The day began with police on Long Island checking out the threat at Engoron’s Long Island home. At 5:30 a.m. Nassau County police said they responded to a “swatting incident” at the house in Great Neck. Nothing amiss was found at the location, officials said.

Taking the bench a few minutes late, Engoron made no mention of the incident.

The false report came days after a fake emergency call reporting a shooting at the home of the judge in Trump’s Washington, D.C. criminal case. The incidents are among a recent spate of similar false reports at the homes of public officials.

New York Attorney General Letitia James, a Democrat, sued Trump in 2022 under a state law that gives the state attorney general broad power to investigate allegations of persistent fraud in business dealings. She wants the judge to impose $370 million in penalties.

Engoron decided some of the key issues before testimony began. In a pretrial ruling, he found that Trump had committed years of fraud by lying about his riches on financial statements with tricks like claiming his Trump Tower penthouse was nearly three times its actual size.

The trial involves six undecided claims, including allegations of conspiracy, insurance fraud and falsifying business records. Trump’s company and two of his sons, Eric Trump and Donald Trump Jr., are also defendants. Eric Trump was also in court for closing arguments.

During his closing argument, Kise contended Trump did nothing wrong and didn’t mislead anyone about his wealth.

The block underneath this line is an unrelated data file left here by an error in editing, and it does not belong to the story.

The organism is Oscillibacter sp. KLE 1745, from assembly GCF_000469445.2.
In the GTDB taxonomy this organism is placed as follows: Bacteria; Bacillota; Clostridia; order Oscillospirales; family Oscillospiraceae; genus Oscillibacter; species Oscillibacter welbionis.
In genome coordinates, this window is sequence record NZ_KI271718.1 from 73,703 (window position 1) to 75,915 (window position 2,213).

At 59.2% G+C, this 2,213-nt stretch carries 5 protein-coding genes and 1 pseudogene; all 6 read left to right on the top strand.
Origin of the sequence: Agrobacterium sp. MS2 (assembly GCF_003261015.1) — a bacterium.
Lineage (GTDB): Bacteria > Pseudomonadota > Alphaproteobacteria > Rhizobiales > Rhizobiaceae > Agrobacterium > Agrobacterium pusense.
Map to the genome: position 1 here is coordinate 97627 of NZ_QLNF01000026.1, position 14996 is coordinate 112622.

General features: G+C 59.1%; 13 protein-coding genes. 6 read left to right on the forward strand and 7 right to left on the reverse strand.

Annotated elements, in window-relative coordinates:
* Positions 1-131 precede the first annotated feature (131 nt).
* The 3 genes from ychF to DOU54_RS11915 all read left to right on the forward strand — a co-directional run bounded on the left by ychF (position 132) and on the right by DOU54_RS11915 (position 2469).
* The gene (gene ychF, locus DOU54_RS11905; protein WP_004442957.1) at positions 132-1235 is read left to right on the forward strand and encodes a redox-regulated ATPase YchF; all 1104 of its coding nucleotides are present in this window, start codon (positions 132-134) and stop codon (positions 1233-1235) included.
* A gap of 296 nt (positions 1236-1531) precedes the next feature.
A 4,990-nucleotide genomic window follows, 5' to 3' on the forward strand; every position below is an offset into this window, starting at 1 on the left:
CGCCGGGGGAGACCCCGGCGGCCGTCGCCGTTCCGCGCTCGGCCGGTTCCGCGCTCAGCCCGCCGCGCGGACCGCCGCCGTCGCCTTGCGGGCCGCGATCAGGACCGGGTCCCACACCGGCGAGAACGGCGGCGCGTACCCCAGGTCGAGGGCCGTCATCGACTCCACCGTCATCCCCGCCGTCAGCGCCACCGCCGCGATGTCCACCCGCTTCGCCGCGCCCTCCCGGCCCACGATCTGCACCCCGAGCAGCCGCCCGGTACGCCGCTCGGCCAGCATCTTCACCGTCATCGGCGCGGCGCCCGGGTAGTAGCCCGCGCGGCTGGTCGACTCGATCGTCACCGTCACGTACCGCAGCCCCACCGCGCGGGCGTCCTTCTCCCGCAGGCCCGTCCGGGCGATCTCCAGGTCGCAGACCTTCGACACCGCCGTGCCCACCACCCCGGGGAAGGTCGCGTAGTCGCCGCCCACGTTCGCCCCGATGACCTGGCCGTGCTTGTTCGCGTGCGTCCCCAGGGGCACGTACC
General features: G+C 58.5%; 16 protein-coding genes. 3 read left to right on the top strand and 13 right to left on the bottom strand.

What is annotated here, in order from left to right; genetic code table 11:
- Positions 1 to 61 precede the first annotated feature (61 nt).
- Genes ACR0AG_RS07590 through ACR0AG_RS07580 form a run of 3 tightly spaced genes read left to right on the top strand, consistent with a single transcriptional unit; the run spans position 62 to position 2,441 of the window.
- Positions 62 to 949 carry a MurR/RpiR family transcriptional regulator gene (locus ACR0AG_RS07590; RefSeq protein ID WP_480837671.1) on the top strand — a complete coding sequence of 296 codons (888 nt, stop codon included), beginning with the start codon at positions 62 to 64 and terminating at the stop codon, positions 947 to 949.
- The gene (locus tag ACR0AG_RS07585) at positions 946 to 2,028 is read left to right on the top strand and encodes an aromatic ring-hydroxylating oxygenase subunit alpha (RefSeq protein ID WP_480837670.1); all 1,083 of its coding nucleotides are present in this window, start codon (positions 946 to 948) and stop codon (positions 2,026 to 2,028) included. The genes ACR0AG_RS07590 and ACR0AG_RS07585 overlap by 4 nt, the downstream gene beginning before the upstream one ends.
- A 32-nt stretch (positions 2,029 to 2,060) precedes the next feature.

“Forty-four days of trial — not one witness came into this courtroom, your honor, and said there was fraud,” Kise said, contending his client “should get a medal” for his business acumen instead of punishment he deemed the “corporate death penalty.”

“This entire case is a manufactured claim to pursue a political agenda,” Kise said. “It has been press releases and posturing but no evidence.”

Since the trial began Oct. 2, Trump has gone to court nine times to observe, testify and complain to TV cameras about the case.

He clashed with Engoron and state lawyers during 3½ hours on the witness stand in November and remains under a limited gag order after making a disparaging and false social media post about the judge’s law clerk.

Thursday’s arguments were part of a busy legal and political stretch for Trump.

On Tuesday, he was in court in Washington, D.C., to watch appeals court arguments over whether he is immune from prosecution on charges that he plotted to overturn the 2020 election — one of four criminal cases against him. Trump has pleaded not guilty. On Monday, the presidential primary season kicks off with the Iowa caucus.

Besides monetary damages, James wants Trump and his co-defendants barred from doing business in New York.

State lawyers say that by making himself seem richer, Trump qualified for better loan terms from banks, saving him at least $168 million.

Kise acknowledged that some holdings may have been listed “higher by immaterial” amounts, but he added” “there’s plenty of assets that were undervalued by substantial sums.”

Engoron said he is deciding the case because neither side asked for a jury and state law doesn’t allow for juries for this type of lawsuit. He said he hopes to have a decision by the end of the month.

Last month, in a ruling denying a defense bid for an early verdict, the judge signaled he’s inclined to find Trump and his co-defendants liable on at least some claims.

“Valuations, as elucidated ad nauseum in this trial, can be based on different criteria analyzed in different ways,” Engoron wrote in the Dec. 18 ruling. “But a lie is still a lie.”


Associated Press reporters Michelle L. Price contributed to this report.

Get daily updates from WHYY News!

WHYY is your source for fact-based, in-depth journalism and information. As a nonprofit organization, we rely on financial support from readers like you. Please give today.

Want a digest of WHYY’s programs, events & stories? Sign up for our weekly newsletter.

Together we can reach 100% of WHYY’s fiscal year goal